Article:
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This 1880 biography is pretty much a literary biography of Wordsworth's development as a writer, and his relationship to early 19th century English society. The personal aspects are very scantily ... Read full review
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admiration affections Alfoxden beauty brother calm character charm Cockermouth Coleorton Coleridge connexion cottage Cumberland Cumbrian death delight described dignity dwell earth emotion England English Esthwaite Excursion eyes fancy feeling felt gaze give Goslar Grasmere happy Hartley Coleridge heart heaven hills human ideal imagination impressive influence inspired instincts interest intimate John Wordsworth Keswick Lake Lake district Laodamia Leslie Stephen letters living London look Lord Chamberlain Lyrical Ballads man's mankind memories mind Miss Wordsworth's moods moral mountains murmur nature Nature's never once pain passage passion peace Penrith perhaps pleasure poems poet poet's poetic poetry round Rydal Mount says Wordsworth scarcely scene scenery seemed sense Shanter sight Sir George sister Skiddaw sonnets sorrow soul spirit strong sympathy things thought tion tour tranquil truth Ullswater verses Virgil virtue vision voice walked Westminster Bridge William Wordsworth Words worth writes
Page 170 - Love had he found in huts where poor Men lie : His daily Teachers had been Woods and Rills, The silence that is in the starry sky, The sleep that is among the lonely hills.
Page 73 - Hence in a season of calm weather Though inland far we be, Our Souls have sight of that immortal sea Which brought us hither, Can in a moment travel thither, And see the Children sport upon the shore, And hear the mighty waters rolling evermore.
Page 142 - IT is a beauteous evening, calm and free ; The holy time is quiet as a Nun Breathless with adoration...
Page 131 - When on some gilded cloud or flower My gazing soul would dwell an hour, And in those weaker glories spy Some shadows of eternity; Before I taught my tongue to wound My conscience with a sinful sound, Or had the black art to dispense A several sin to every sense, But felt through all this fleshly dress Bright shoots of everlastingness.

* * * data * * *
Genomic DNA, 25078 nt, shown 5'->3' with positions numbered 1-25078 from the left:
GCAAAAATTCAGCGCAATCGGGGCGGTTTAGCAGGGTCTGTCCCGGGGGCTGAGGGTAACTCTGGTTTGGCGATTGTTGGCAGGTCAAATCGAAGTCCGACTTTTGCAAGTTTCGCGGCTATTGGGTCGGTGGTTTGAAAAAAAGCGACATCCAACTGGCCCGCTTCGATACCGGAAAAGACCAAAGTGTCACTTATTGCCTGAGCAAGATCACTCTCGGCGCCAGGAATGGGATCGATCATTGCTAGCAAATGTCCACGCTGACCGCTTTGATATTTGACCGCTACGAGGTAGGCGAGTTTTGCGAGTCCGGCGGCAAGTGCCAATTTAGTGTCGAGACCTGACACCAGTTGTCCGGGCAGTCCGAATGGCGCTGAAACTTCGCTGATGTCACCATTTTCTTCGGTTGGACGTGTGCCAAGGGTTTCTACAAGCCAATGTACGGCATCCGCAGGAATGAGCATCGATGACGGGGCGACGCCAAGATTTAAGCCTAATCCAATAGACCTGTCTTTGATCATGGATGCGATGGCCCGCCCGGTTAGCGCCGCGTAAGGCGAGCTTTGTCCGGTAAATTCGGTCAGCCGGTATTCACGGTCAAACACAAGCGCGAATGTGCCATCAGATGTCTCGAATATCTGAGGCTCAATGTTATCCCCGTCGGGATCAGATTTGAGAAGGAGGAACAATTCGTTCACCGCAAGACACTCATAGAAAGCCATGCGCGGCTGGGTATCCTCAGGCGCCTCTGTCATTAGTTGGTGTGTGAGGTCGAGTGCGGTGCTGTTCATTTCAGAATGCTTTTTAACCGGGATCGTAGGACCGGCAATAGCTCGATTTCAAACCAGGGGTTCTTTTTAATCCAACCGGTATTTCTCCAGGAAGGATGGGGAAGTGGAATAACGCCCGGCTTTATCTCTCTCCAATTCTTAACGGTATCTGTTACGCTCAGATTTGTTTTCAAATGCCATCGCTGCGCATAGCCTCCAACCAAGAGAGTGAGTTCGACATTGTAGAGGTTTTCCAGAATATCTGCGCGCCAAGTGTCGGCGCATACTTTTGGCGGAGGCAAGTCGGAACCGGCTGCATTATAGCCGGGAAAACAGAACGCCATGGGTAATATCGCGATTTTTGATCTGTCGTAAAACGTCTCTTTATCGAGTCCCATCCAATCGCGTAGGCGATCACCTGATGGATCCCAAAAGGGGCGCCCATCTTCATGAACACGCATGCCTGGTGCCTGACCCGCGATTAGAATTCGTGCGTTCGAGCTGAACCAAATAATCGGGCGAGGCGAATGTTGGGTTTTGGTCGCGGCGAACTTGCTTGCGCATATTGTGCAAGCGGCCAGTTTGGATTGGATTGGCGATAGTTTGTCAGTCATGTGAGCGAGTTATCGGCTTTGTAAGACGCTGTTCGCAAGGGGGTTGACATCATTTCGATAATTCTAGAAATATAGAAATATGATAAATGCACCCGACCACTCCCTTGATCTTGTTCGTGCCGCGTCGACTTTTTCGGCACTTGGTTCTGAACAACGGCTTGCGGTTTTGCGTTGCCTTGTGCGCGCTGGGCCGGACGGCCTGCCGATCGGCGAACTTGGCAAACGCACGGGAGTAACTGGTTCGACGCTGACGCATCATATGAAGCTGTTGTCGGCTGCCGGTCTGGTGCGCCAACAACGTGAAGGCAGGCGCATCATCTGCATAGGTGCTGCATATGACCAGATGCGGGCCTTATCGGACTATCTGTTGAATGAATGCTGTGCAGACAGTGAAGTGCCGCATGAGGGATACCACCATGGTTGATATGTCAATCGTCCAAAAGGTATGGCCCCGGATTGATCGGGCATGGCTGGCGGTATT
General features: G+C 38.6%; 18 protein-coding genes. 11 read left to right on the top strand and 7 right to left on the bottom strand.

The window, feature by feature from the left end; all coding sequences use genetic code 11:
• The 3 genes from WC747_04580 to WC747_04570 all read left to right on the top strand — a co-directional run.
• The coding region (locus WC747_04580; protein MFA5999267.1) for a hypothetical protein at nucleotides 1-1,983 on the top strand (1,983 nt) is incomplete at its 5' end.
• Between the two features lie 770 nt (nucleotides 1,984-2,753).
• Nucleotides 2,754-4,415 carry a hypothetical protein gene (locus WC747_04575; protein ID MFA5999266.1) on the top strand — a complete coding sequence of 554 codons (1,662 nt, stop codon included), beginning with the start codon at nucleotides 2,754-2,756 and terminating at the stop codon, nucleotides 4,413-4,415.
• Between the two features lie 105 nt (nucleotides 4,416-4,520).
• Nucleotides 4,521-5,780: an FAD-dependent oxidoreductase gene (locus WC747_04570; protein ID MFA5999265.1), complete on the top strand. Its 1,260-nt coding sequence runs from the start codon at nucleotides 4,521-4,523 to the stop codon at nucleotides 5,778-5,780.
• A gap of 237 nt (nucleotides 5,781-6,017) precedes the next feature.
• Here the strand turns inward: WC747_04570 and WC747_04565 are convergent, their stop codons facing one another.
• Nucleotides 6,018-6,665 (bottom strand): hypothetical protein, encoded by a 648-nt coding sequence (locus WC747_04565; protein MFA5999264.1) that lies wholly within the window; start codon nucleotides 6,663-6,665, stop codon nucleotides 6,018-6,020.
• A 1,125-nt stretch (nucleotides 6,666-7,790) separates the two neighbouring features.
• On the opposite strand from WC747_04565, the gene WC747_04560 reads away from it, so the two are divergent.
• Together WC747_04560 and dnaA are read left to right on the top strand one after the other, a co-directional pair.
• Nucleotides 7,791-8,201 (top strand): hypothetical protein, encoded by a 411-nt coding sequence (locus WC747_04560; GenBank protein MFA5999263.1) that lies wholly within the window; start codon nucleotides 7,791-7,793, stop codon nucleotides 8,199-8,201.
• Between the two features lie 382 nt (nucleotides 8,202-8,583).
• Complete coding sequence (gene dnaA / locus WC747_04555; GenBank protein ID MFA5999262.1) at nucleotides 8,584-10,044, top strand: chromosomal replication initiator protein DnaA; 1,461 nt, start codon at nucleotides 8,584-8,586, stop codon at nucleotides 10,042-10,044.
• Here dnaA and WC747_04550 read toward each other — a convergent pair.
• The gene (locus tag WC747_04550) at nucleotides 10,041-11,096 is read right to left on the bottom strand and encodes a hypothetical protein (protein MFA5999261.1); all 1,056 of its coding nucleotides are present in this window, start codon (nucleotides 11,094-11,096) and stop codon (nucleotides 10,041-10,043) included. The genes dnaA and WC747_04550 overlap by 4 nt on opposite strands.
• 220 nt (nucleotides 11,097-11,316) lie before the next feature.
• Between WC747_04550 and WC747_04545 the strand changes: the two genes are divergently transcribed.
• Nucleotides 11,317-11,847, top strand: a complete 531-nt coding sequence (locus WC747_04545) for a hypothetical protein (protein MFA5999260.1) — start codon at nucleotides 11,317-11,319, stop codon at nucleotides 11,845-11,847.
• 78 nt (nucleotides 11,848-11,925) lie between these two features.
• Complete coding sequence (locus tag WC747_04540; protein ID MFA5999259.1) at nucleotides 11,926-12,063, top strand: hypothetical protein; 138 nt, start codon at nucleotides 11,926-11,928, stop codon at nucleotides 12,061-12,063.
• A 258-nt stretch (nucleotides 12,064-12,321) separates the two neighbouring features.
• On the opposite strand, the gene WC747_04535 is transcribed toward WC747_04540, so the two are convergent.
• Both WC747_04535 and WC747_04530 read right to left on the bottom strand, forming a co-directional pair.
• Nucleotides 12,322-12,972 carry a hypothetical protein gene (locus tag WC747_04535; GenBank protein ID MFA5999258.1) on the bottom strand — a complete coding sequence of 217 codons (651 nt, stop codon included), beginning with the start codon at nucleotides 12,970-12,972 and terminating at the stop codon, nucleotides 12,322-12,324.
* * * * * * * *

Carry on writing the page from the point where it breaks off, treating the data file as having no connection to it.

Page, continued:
Page 131 - I had not walked above A mile, or two, from my first love, And looking back (at that short space) Could see a glimpse of his bright face ; When on some gilded Cloud, or flower My gazing soul would dwell an hour, And in those weaker glories spy Some shadows of eternity...
Page 125 - He is retired as noontide dew, Or fountain in a noon-day grove ' And you must love him, ere to you He will seem worthy of your love. The outward shows of sky and earth, Of hill and valley, he has viewed ; And impulses of deeper birth Have come to him in solitude. In common things that round us lie Some random truths he can impart, — The harvest of a quiet eye That broods and sleeps on his own heart.
Page 81 - Whose powers shed round him in the common strife, Or mild concerns of ordinary life, A constant influence, a peculiar grace; But who, if he be called upon to face Some awful moment to which Heaven has joined Great issues, good or bad for human kind, Is happy as a lover ; and attired PREFACE ix With sudden brightness, like a man inspired...
Page 133 - But huge and mighty forms, that do not live Like living men, moved slowly through the mind By day, and were a trouble to my dreams.